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Hispanic Heritage Month gives us a chance to celebrate the presence and contributions of Hispanics/Latinos. It’s an ideal time to acknowledge our individual and shared cultures, as well as the people who represent it.

As we share our customs and culture with the rest of the country, it felt like a good time to take inventory of how far we have come. And decide how and what we can do to work together—as a big and diverse American familia—to build a more prosperous and united nation for all Americans.

As an immigrant kid, I felt that the U.S. was the one place where anyone can achieve with persistence and hard work. Seeing my parents work tirelessly to build a better future for their family pushed me in a  way no government program or incentive ever could have. I wanted to reward their work and give back to this awesome nation that had become our home.

Now as an adult with kids, I’m more convinced than ever this country has something special we must preserve for future generations. Honestly, there is no way I could have come this far if my parents had stayed in Mexico. I suspect this is true for the countless immigrants who have come and continue to migrate.

Our Growing Numbers

Relatively speaking, Hispanics have made great strides in a short amount of time. Over the last decade, the number of Latinos in the U.S. has surged to 57.5 million. That’s nearly 18% of the country’s population. The U.S. Census Bureau predicts the Latino population will reach 111 million by 2060.

Population growth is a major driver of Hispanic purchasing power, which is expected to reach $1.8 trillion by 2021. Consider that a decade ago, our buying power was $1 trillion. In the 1990s, that number barely reached a quarter. The growth has been exponential.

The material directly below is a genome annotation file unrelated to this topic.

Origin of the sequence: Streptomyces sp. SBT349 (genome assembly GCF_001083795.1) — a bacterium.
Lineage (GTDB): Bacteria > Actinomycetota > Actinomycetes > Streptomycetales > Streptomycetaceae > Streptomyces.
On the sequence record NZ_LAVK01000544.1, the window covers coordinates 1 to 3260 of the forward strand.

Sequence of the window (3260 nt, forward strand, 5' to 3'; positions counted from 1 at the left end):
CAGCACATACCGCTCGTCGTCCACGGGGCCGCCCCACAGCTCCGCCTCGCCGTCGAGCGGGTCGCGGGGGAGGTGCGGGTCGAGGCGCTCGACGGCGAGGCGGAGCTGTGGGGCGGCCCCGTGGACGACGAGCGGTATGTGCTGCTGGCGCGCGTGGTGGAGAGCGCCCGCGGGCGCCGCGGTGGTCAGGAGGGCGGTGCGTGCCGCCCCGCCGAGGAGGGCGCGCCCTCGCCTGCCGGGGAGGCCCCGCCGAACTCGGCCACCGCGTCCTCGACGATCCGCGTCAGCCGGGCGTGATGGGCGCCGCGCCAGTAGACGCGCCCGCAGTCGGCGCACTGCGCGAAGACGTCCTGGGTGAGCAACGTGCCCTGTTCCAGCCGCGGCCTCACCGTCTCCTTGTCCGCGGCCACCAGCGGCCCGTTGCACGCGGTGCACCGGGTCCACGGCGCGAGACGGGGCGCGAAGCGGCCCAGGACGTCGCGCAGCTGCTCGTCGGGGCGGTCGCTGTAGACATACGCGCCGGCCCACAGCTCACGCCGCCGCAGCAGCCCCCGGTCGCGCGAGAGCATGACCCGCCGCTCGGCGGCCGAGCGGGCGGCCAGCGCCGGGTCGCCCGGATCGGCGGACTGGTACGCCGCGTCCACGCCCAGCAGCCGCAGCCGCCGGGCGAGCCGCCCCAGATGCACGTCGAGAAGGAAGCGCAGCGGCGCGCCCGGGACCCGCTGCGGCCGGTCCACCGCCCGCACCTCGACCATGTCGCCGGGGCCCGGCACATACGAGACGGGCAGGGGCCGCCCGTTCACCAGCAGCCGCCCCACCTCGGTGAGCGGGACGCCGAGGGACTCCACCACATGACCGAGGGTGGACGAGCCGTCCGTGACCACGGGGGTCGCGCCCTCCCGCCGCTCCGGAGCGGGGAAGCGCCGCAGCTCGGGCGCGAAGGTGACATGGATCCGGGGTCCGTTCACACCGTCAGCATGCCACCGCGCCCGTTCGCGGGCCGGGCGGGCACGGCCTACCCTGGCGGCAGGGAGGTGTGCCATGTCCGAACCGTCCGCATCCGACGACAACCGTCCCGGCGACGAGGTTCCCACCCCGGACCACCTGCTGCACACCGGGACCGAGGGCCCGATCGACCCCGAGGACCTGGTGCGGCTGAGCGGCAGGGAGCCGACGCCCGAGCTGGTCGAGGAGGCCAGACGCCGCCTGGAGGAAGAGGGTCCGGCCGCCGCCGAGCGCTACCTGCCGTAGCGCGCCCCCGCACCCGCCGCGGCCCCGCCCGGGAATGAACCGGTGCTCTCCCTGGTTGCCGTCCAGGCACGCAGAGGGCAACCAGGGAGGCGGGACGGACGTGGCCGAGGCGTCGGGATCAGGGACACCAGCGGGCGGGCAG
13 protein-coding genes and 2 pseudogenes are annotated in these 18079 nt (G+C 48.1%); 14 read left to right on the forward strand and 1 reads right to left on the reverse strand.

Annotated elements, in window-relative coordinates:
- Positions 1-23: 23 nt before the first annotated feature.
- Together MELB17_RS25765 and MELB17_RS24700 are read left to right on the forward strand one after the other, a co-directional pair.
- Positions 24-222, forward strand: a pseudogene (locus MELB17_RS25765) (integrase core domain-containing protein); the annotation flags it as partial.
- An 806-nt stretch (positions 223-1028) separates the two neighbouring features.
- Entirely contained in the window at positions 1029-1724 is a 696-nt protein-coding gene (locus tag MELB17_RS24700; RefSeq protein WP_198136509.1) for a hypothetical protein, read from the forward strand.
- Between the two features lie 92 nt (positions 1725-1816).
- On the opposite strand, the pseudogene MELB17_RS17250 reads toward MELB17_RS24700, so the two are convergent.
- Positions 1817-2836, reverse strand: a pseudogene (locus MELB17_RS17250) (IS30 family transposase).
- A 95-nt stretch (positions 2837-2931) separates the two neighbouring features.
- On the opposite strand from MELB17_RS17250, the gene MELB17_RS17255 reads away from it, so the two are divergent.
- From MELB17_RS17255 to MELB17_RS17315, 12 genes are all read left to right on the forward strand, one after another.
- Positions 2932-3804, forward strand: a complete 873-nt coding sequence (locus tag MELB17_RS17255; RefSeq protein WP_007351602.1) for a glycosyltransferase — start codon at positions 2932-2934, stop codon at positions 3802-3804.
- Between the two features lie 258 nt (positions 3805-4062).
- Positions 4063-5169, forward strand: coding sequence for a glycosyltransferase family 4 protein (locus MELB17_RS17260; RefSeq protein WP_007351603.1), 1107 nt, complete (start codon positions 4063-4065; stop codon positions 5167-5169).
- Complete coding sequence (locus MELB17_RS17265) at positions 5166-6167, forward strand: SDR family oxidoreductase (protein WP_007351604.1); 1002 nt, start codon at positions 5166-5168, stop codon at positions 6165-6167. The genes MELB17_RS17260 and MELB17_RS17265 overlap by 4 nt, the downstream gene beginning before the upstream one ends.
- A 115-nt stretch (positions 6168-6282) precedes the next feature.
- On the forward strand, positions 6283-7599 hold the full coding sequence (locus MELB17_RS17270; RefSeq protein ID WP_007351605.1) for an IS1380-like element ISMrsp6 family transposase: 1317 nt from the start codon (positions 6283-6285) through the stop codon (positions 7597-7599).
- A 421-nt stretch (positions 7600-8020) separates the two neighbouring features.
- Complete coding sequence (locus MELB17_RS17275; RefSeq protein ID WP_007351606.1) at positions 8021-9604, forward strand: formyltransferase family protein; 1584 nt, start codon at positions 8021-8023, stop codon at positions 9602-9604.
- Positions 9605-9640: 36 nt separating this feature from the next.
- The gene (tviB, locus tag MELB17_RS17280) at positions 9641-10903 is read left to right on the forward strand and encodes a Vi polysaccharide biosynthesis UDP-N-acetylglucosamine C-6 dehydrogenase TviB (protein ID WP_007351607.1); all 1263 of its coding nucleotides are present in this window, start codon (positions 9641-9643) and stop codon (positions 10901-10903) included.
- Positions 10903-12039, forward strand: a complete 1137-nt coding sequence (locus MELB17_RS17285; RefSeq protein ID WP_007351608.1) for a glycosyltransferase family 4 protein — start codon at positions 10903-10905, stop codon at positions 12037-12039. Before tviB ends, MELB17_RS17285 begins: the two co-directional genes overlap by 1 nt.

These numbers tell a fascinating story of what success is possible for minorities in the U.S. When individuals are allowed to prosper without government control, tyranny, corruption or failed policies those numbers show what is possible.

However, there’s another number that paints a broader picture of progress. The 2017 report Latino Gross Domestic Product (GDP) revealed that “The GDP produced by Latinos in the U.S. in 2015 was $2.13 trillion.” In other words, “If it were an independent country, the Latino GDP would be the 7th largest in the world, larger than the GDP of India, Italy, Brazil or Canada.” Those contributions can continue to grow with the right environment and policies..

To be clear, Hispanics have not taken baby steps to reach this achievement. They have made monumental leaps that show what is possible through hard work, perseverance, sacrifice and opportunity.

Our Economic Success

Today, Latinos are 28 million strong in the workforce and have record low unemployment. We drive the purchase of small and major purchases across industries. Latinos create businesses at a faster rate than other demographic groups. The jobs we create put Americans to work and drives economic prosperity.

According to a U.S. Hispanic Chamber of Commerce report, nearly 4.4 million Latino businesses are generating $700 billion in revenues for the U.S. economy.

Taking all these numbers into account, it’s easy to see the profound impact Hispanics have had on the U.S. workforce, economic growth and consumer purchases. However, these accomplishments would not have been possible without policies that allow people to keep more of what they earn.